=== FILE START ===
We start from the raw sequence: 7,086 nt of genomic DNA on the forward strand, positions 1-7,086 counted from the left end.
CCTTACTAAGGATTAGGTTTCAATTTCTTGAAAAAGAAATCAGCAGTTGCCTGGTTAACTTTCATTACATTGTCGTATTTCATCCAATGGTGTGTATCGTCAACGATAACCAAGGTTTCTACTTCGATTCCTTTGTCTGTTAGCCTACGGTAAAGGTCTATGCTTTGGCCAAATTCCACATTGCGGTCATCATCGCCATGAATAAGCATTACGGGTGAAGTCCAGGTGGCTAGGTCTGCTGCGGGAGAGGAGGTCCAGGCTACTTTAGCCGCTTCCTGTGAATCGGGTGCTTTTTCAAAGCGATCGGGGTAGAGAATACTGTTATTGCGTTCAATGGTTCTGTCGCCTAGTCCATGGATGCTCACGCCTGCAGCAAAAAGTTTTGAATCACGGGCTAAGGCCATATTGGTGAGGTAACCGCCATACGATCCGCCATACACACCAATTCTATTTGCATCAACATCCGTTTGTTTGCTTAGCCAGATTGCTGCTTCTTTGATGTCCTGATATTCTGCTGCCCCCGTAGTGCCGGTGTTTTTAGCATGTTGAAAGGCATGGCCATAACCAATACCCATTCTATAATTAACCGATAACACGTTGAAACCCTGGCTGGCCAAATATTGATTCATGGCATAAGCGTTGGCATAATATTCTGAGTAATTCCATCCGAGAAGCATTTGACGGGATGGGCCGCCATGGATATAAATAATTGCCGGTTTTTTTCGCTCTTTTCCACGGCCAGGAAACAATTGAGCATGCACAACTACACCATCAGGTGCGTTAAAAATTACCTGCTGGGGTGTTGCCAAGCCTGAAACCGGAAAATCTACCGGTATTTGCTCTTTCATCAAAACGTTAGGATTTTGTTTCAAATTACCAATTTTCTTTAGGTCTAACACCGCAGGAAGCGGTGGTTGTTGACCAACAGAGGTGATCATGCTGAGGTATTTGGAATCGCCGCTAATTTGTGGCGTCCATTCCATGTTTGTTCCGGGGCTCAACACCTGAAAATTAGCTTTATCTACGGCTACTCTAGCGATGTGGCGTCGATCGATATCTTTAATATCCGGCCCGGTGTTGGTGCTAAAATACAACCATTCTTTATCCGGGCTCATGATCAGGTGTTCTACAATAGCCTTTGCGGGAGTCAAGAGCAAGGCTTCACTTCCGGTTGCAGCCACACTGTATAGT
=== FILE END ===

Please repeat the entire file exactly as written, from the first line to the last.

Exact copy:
We start from the raw sequence: 7,086 nt of genomic DNA on the forward strand, positions 1-7,086 counted from the left end.
CCTTACTAAGGATTAGGTTTCAATTTCTTGAAAAAGAAATCAGCAGTTGCCTGGTTAACTTTCATTACATTGTCGTATTTCATCCAATGGTGTGTATCGTCAACGATAACCAAGGTTTCTACTTCGATTCCTTTGTCTGTTAGCCTACGGTAAAGGTCTATGCTTTGGCCAAATTCCACATTGCGGTCATCATCGCCATGAATAAGCATTACGGGTGAAGTCCAGGTGGCTAGGTCTGCTGCGGGAGAGGAGGTCCAGGCTACTTTAGCCGCTTCCTGTGAATCGGGTGCTTTTTCAAAGCGATCGGGGTAGAGAATACTGTTATTGCGTTCAATGGTTCTGTCGCCTAGTCCATGGATGCTCACGCCTGCAGCAAAAAGTTTTGAATCACGGGCTAAGGCCATATTGGTGAGGTAACCGCCATACGATCCGCCATACACACCAATTCTATTTGCATCAACATCCGTTTGTTTGCTTAGCCAGATTGCTGCTTCTTTGATGTCCTGATATTCTGCTGCCCCCGTAGTGCCGGTGTTTTTAGCATGTTGAAAGGCATGGCCATAACCAATACCCATTCTATAATTAACCGATAACACGTTGAAACCCTGGCTGGCCAAATATTGATTCATGGCATAAGCGTTGGCATAATATTCTGAGTAATTCCATCCGAGAAGCATTTGACGGGATGGGCCGCCATGGATATAAATAATTGCCGGTTTTTTTCGCTCTTTTCCACGGCCAGGAAACAATTGAGCATGCACAACTACACCATCAGGTGCGTTAAAAATTACCTGCTGGGGTGTTGCCAAGCCTGAAACCGGAAAATCTACCGGTATTTGCTCTTTCATCAAAACGTTAGGATTTTGTTTCAAATTACCAATTTTCTTTAGGTCTAACACCGCAGGAAGCGGTGGTTGTTGACCAACAGAGGTGATCATGCTGAGGTATTTGGAATCGCCGCTAATTTGTGGCGTCCATTCCATGTTTGTTCCGGGGCTCAACACCTGAAAATTAGCTTTATCTACGGCTACTCTAGCGATGTGGCGTCGATCGATATCTTTAATATCCGGCCCGGTGTTGGTGCTAAAATACAACCATTCTTTATCCGGGCTCATGATCAGGTGTTCTACAATAGCCTTTGCGGGAGTCAAGAGCAAGGCTTCACTTCCGGTTGCAGCCACACTGTATAGT